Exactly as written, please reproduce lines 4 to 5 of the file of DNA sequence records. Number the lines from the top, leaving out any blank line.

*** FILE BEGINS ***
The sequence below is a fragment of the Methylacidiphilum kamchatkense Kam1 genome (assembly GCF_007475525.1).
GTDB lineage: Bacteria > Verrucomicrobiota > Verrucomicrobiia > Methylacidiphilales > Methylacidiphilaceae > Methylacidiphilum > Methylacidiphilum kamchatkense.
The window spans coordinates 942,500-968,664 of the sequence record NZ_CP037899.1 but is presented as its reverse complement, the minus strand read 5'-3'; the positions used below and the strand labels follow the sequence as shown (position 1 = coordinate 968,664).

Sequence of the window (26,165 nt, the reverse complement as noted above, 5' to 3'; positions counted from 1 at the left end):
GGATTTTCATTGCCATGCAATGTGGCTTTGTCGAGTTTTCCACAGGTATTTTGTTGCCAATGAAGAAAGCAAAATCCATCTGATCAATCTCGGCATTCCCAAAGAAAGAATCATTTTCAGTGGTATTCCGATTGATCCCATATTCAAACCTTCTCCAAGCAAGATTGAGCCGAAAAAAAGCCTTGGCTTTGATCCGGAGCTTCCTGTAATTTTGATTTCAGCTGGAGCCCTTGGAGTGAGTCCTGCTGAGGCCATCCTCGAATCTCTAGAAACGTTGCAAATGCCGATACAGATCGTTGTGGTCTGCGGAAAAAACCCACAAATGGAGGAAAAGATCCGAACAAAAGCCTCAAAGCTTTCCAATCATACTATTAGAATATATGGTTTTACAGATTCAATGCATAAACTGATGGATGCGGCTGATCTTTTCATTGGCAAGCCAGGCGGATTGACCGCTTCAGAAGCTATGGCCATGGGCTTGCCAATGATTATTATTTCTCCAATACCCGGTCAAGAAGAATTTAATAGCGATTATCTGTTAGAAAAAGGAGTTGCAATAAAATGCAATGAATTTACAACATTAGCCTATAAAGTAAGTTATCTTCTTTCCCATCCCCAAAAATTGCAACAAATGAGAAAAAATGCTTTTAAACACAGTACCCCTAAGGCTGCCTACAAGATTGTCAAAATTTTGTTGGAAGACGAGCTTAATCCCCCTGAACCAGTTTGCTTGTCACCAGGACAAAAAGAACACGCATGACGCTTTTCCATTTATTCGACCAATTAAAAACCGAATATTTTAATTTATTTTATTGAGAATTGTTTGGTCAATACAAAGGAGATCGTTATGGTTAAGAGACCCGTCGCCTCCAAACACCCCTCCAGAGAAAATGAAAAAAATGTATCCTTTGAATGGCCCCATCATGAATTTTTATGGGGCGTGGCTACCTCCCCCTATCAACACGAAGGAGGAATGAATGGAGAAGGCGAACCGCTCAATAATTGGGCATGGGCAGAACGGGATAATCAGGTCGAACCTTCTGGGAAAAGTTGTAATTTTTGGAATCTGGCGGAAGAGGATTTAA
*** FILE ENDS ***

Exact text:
Sequence of the window (26,165 nt, the reverse complement as noted above, 5' to 3'; positions counted from 1 at the left end):
GGATTTTCATTGCCATGCAATGTGGCTTTGTCGAGTTTTCCACAGGTATTTTGTTGCCAATGAAGAAAGCAAAATCCATCTGATCAATCTCGGCATTCCCAAAGAAAGAATCATTTTCAGTGGTATTCCGATTGATCCCATATTCAAACCTTCTCCAAGCAAGATTGAGCCGAAAAAAAGCCTTGGCTTTGATCCGGAGCTTCCTGTAATTTTGATTTCAGCTGGAGCCCTTGGAGTGAGTCCTGCTGAGGCCATCCTCGAATCTCTAGAAACGTTGCAAATGCCGATACAGATCGTTGTGGTCTGCGGAAAAAACCCACAAATGGAGGAAAAGATCCGAACAAAAGCCTCAAAGCTTTCCAATCATACTATTAGAATATATGGTTTTACAGATTCAATGCATAAACTGATGGATGCGGCTGATCTTTTCATTGGCAAGCCAGGCGGATTGACCGCTTCAGAAGCTATGGCCATGGGCTTGCCAATGATTATTATTTCTCCAATACCCGGTCAAGAAGAATTTAATAGCGATTATCTGTTAGAAAAAGGAGTTGCAATAAAATGCAATGAATTTACAACATTAGCCTATAAAGTAAGTTATCTTCTTTCCCATCCCCAAAAATTGCAACAAATGAGAAAAAATGCTTTTAAACACAGTACCCCTAAGGCTGCCTACAAGATTGTCAAAATTTTGTTGGAAGACGAGCTTAATCCCCCTGAACCAGTTTGCTTGTCACCAGGACAAAAAGAACACGCATGACGCTTTTCCATTTATTCGACCAATTAAAAACCGAATATTTTAATTTATTTTATTGAGAATTGTTTGGTCAATACAAAGGAGATCGTTATGGTTAAGAGACCCGTCGCCTCCAAACACCCCTCCAGAGAAAATGAAAAAAATGTATCCTTTGAATGGCCCCATCATGAATTTTTATGGGGCGTGGCTACCTCCCCCTATCAACACGAAGGAGGAATGAATGGAGAAGGCGAACCGCTCAATAATTGGGCATGGGCAGAACGGGATAATCAGGTCGAACCTTCTGGGAAAAGTTGTAATTTTTGGAATCTGGCGGAAGAGGATTTAA